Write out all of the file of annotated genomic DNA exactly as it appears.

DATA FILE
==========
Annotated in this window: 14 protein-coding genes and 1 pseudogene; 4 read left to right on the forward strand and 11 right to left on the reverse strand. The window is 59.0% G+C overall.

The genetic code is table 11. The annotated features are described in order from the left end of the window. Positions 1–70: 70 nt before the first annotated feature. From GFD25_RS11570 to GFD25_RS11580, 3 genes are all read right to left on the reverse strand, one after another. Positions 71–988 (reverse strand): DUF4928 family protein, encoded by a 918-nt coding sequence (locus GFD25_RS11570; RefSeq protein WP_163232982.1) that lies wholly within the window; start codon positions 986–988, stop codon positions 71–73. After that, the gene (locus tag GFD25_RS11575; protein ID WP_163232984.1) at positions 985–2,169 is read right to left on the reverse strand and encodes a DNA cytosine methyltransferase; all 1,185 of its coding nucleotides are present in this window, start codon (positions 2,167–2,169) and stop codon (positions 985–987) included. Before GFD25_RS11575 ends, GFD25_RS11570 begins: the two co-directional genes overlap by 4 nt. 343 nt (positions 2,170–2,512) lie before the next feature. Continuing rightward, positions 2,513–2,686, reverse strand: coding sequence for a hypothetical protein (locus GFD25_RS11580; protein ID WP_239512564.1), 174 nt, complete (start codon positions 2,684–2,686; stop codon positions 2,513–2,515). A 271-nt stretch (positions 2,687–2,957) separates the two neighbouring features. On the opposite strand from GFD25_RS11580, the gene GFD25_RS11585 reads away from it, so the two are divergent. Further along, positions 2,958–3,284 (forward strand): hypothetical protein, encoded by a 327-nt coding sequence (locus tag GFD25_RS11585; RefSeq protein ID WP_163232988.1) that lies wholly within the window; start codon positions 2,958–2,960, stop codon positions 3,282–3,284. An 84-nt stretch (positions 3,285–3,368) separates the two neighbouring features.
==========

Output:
Annotated in this window: 14 protein-coding genes and 1 pseudogene; 4 read left to right on the forward strand and 11 right to left on the reverse strand. The window is 59.0% G+C overall.

The genetic code is table 11. The annotated features are described in order from the left end of the window. Positions 1–70: 70 nt before the first annotated feature. From GFD25_RS11570 to GFD25_RS11580, 3 genes are all read right to left on the reverse strand, one after another. Positions 71–988 (reverse strand): DUF4928 family protein, encoded by a 918-nt coding sequence (locus GFD25_RS11570; RefSeq protein WP_163232982.1) that lies wholly within the window; start codon positions 986–988, stop codon positions 71–73. After that, the gene (locus tag GFD25_RS11575; protein ID WP_163232984.1) at positions 985–2,169 is read right to left on the reverse strand and encodes a DNA cytosine methyltransferase; all 1,185 of its coding nucleotides are present in this window, start codon (positions 2,167–2,169) and stop codon (positions 985–987) included. Before GFD25_RS11575 ends, GFD25_RS11570 begins: the two co-directional genes overlap by 4 nt. 343 nt (positions 2,170–2,512) lie before the next feature. Continuing rightward, positions 2,513–2,686, reverse strand: coding sequence for a hypothetical protein (locus GFD25_RS11580; protein ID WP_239512564.1), 174 nt, complete (start codon positions 2,684–2,686; stop codon positions 2,513–2,515). A 271-nt stretch (positions 2,687–2,957) separates the two neighbouring features. On the opposite strand from GFD25_RS11580, the gene GFD25_RS11585 reads away from it, so the two are divergent. Further along, positions 2,958–3,284 (forward strand): hypothetical protein, encoded by a 327-nt coding sequence (locus tag GFD25_RS11585; RefSeq protein ID WP_163232988.1) that lies wholly within the window; start codon positions 2,958–2,960, stop codon positions 3,282–3,284. An 84-nt stretch (positions 3,285–3,368) separates the two neighbouring features.